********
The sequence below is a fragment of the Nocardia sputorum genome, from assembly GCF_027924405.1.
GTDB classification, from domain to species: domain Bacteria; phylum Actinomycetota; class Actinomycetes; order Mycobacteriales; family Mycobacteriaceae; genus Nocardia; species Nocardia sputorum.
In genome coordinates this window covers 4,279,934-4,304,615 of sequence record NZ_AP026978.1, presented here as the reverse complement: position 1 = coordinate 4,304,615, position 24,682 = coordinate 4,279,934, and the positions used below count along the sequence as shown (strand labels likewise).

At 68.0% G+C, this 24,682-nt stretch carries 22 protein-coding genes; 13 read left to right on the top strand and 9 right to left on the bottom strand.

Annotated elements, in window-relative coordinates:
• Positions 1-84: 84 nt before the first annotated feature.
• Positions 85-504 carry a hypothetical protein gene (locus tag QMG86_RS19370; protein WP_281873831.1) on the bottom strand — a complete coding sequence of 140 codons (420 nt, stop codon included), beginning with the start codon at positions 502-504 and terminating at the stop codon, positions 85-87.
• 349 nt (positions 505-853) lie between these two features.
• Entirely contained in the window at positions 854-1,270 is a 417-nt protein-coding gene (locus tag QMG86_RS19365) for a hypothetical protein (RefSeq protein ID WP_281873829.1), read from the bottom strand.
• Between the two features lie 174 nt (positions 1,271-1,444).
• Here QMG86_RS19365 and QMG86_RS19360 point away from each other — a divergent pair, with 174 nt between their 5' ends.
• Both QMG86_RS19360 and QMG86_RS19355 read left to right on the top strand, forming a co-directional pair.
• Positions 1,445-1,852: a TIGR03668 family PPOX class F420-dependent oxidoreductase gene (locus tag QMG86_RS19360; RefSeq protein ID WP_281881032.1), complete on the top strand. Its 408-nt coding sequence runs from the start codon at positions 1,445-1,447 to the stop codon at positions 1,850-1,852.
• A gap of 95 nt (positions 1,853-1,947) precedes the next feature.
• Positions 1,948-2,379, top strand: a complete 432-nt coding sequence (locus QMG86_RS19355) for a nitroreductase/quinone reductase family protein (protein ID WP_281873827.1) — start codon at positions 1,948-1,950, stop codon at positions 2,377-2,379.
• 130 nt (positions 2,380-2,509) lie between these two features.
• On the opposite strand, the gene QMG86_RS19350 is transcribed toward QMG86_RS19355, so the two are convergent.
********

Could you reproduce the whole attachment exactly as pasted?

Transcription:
The sequence below is a fragment of the Nocardia sputorum genome, from assembly GCF_027924405.1.
GTDB classification, from domain to species: domain Bacteria; phylum Actinomycetota; class Actinomycetes; order Mycobacteriales; family Mycobacteriaceae; genus Nocardia; species Nocardia sputorum.
In genome coordinates this window covers 4,279,934-4,304,615 of sequence record NZ_AP026978.1, presented here as the reverse complement: position 1 = coordinate 4,304,615, position 24,682 = coordinate 4,279,934, and the positions used below count along the sequence as shown (strand labels likewise).

At 68.0% G+C, this 24,682-nt stretch carries 22 protein-coding genes; 13 read left to right on the top strand and 9 right to left on the bottom strand.

Annotated elements, in window-relative coordinates:
• Positions 1-84: 84 nt before the first annotated feature.
• Positions 85-504 carry a hypothetical protein gene (locus tag QMG86_RS19370; protein WP_281873831.1) on the bottom strand — a complete coding sequence of 140 codons (420 nt, stop codon included), beginning with the start codon at positions 502-504 and terminating at the stop codon, positions 85-87.
• 349 nt (positions 505-853) lie between these two features.
• Entirely contained in the window at positions 854-1,270 is a 417-nt protein-coding gene (locus tag QMG86_RS19365) for a hypothetical protein (RefSeq protein ID WP_281873829.1), read from the bottom strand.
• Between the two features lie 174 nt (positions 1,271-1,444).
• Here QMG86_RS19365 and QMG86_RS19360 point away from each other — a divergent pair, with 174 nt between their 5' ends.
• Both QMG86_RS19360 and QMG86_RS19355 read left to right on the top strand, forming a co-directional pair.
• Positions 1,445-1,852: a TIGR03668 family PPOX class F420-dependent oxidoreductase gene (locus tag QMG86_RS19360; RefSeq protein ID WP_281881032.1), complete on the top strand. Its 408-nt coding sequence runs from the start codon at positions 1,445-1,447 to the stop codon at positions 1,850-1,852.
• A gap of 95 nt (positions 1,853-1,947) precedes the next feature.
• Positions 1,948-2,379, top strand: a complete 432-nt coding sequence (locus QMG86_RS19355) for a nitroreductase/quinone reductase family protein (protein ID WP_281873827.1) — start codon at positions 1,948-1,950, stop codon at positions 2,377-2,379.
• 130 nt (positions 2,380-2,509) lie between these two features.
• On the opposite strand, the gene QMG86_RS19350 is transcribed toward QMG86_RS19355, so the two are convergent.